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Stripe rust still big problem, researchers say

 

PlantManagementNetwork.org

IT’S STRIPED AND LOOKS LIKE RUST: Stripe rust on wheat. The condition can afflict several kinds of crops.

Stripe rust is at it again.

Following high stripe rust levels across the Pacific Northwest (PNW) in 2011, researchers from the U.S. Department of Agriculture (USDA) and crop protection company Syngenta have been carefully monitoring its development during the fall to help growers prepare a defense plan for 2012.

Fall 2011 stripe rust levels ranged from normal to above average across the PNW, so growers are being encouraged to develop a management plan that includes resistant varieties for spring wheat acres and proactive scouting.

Stripe rust is one of the most weather-induced diseases in cereal crop production when weather conditions are wet and warm. This disease is notorious for developing rapidly and causing widespread damage. Across the PNW in 2010, stripe rust-infected, susceptible wheat varieties experienced approximately 60 percent yield loss.

“The stripe rust infection we saw in fall 2010 was the worst in PNW history,” explained Xianming Chen, Ph.D., research plant pathologist at Washington State University.

Infections of stripe rust in fall 2010 began the epidemic recorded in 2011, and its severity continued to escalate throughout the year. Generally, the PNW climate is conducive to stripe rust development, and experts emphasize that weather conditions this winter will ultimately determine disease severity in 2012.

“We experienced close to what we consider a normal situation for this region in November 2011. But you can find stripe rust in the PNW every year—the difference is in the level of infection,” Chen added.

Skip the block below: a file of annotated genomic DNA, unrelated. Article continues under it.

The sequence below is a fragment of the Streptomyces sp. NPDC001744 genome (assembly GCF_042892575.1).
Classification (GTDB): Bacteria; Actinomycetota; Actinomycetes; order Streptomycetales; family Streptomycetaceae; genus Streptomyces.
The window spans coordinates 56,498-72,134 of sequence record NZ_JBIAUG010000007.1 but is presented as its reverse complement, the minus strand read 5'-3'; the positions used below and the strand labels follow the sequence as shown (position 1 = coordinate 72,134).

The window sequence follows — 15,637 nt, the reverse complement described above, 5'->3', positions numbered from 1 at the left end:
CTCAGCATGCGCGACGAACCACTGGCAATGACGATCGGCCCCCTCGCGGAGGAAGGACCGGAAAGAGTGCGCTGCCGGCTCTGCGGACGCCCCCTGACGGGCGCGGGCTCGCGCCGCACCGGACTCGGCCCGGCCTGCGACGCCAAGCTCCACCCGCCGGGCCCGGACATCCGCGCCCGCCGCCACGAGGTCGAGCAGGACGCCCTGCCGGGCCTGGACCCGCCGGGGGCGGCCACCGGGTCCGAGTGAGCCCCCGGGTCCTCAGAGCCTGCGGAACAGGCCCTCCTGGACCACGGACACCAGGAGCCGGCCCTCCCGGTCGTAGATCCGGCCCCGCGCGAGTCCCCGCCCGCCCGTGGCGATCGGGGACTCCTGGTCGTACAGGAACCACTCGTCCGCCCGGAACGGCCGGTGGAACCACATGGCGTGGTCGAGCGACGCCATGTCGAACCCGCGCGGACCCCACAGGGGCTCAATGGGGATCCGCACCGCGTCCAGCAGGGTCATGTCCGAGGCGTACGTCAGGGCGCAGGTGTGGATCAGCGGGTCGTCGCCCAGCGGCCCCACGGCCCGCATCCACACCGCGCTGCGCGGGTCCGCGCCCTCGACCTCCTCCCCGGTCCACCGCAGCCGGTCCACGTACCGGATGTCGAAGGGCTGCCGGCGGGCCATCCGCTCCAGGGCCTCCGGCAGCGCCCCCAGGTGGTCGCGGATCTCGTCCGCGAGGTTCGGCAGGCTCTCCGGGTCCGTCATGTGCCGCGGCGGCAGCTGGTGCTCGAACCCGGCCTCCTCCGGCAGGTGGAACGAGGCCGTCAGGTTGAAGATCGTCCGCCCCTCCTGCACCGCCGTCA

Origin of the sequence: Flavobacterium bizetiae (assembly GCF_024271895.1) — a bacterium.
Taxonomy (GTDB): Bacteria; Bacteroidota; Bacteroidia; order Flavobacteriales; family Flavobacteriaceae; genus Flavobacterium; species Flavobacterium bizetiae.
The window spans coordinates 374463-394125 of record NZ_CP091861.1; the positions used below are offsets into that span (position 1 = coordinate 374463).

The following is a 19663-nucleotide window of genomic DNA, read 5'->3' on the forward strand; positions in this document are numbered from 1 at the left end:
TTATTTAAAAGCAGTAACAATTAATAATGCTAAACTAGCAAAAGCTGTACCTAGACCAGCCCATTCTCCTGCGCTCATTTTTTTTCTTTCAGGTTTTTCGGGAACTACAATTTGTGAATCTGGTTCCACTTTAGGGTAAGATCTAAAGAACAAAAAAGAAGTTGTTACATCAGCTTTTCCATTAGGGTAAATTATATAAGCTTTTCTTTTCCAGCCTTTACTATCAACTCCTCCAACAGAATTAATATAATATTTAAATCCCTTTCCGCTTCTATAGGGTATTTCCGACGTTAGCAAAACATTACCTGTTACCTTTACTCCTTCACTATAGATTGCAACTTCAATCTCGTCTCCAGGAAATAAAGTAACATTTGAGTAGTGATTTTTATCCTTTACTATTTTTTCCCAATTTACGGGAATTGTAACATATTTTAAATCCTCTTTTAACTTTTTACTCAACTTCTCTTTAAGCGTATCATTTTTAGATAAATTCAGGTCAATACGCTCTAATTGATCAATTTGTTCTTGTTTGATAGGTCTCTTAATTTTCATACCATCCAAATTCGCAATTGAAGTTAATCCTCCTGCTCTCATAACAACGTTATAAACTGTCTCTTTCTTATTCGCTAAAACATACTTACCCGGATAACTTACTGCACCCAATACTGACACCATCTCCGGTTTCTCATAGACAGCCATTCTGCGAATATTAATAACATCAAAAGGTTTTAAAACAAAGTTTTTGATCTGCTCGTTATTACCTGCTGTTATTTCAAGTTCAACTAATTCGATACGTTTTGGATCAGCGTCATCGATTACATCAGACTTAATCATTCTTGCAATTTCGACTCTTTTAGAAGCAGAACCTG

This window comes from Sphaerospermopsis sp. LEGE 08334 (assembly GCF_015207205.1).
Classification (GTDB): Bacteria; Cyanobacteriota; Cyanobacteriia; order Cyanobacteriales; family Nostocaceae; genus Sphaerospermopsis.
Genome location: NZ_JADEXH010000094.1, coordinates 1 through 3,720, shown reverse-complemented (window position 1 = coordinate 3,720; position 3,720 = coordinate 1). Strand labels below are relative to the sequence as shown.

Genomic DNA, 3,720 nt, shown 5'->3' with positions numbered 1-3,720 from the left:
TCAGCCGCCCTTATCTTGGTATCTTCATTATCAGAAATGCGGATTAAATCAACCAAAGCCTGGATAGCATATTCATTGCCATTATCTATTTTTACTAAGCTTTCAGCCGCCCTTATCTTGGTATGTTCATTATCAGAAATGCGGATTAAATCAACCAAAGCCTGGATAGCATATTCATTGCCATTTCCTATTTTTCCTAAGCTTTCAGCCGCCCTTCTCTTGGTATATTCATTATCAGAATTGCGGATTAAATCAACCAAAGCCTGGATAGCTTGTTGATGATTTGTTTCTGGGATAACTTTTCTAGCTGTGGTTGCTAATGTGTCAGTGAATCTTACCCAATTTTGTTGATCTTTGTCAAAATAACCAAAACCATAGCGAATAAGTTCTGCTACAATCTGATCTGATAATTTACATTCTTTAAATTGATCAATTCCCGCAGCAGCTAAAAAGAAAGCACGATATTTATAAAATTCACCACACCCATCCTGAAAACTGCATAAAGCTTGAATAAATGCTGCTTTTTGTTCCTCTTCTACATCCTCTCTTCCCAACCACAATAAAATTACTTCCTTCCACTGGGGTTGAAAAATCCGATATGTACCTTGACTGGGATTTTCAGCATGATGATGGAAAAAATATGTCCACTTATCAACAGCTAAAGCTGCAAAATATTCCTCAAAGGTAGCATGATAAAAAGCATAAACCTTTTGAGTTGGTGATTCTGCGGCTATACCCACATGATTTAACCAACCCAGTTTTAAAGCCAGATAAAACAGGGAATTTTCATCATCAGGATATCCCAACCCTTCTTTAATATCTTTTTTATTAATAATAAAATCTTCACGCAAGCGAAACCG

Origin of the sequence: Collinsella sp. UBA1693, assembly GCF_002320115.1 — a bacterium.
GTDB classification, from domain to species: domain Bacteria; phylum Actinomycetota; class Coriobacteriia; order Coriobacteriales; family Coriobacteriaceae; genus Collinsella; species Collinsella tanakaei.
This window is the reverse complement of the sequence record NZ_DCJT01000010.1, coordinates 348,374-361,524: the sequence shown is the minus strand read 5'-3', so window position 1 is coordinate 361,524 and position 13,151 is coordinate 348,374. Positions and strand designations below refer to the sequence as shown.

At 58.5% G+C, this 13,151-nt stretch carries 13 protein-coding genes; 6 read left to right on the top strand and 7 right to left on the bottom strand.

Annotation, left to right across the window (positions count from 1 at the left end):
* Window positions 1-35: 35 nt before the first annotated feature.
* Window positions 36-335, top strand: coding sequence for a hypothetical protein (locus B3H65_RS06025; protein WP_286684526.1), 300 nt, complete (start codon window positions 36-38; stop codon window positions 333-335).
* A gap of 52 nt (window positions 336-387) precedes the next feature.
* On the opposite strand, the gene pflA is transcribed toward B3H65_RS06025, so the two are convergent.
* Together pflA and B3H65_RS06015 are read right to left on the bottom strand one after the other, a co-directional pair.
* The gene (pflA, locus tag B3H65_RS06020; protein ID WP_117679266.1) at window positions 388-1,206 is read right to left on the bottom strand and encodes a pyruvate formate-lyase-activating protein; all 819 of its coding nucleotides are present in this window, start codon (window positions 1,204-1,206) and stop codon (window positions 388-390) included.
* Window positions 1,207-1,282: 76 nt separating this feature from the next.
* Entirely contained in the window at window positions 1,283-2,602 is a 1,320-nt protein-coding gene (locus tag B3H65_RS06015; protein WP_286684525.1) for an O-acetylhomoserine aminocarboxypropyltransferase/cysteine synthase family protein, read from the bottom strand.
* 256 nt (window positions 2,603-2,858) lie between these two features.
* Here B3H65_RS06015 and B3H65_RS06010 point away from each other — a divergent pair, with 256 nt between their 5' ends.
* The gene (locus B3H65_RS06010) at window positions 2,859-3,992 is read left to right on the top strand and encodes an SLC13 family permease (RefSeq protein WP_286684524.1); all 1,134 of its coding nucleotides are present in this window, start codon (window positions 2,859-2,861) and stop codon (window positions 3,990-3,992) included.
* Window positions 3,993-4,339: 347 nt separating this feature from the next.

Low moisture levels this past September combined with a late harvest helped decrease the possibility for the disease to “green bridge,” or spread from the harvested crop to newly planted crops. However, if stripe rust did effectively attack wheat leaves this past fall, it has the potential to survive the winter, particularly if this winter is warm and/or wheat fields are consistently covered with snow.

When growers are prepared with a proactive plan to thwart rust infections, crops can thrive during the 2012 season with little disease and strong yields. Experts advise the defense plan focus on three areas—varieties, scouting and fungicides. Growers are encouraged to book their spring wheat varieties early based on resistance performance in recent years and end-use goals. In addition, aggressively scouting for rust after winter will be critical for determining proper fungicide use throughout the season. This process can begin as soon as the snow melts.

“Immediate action growers can take is selecting their spring wheat cultivars. The cultivars grown in the PNW have some level of resistance, but few provide 100 percent control of stripe rust. For non-resistant varieties, we recommend growers spray a fungicide when rust just starts in the field,” Chen explained.

Stripe rust-resistant disease varieties come with varying levels of resistance – from moderate to highly resistant. Experts note that in addition to considering cultivars with good resistance, winter survival rates and yield potential are important variety selection factors to evaluate, as well.

“Across the region, I recommend growers strive to move toward new genetics on their farm and select varieties that have good genetic resistance. It’s also critical to protect those good genetics with top-notch chemistries,” said John Moffatt, Pacific Northwest cereals breeder/manager, Syngenta, Cheney, Wash.

For the 2012 season, Syngenta anticipates releasing SY Ovation, a new soft white winter wheat. The first variety release from Syngenta using double haploid technology, SY Ovation is a very high-yielding, semi-dwarf variety that, according to Moffatt, held up well in trials to the intense stripe rust pressure growers experienced in 2010 and 2011.

“If growers want to maximize yields, it pays to protect their crops against all possible constrictions to final yield. If a fungicide application can be made at herbicide timing, it simplifies the process,” Moffatt noted.

The USDA, Syngenta, and Washington State University will continue to closely monitor the progress of stripe rust and release disease forecast models as the winter continues.

 

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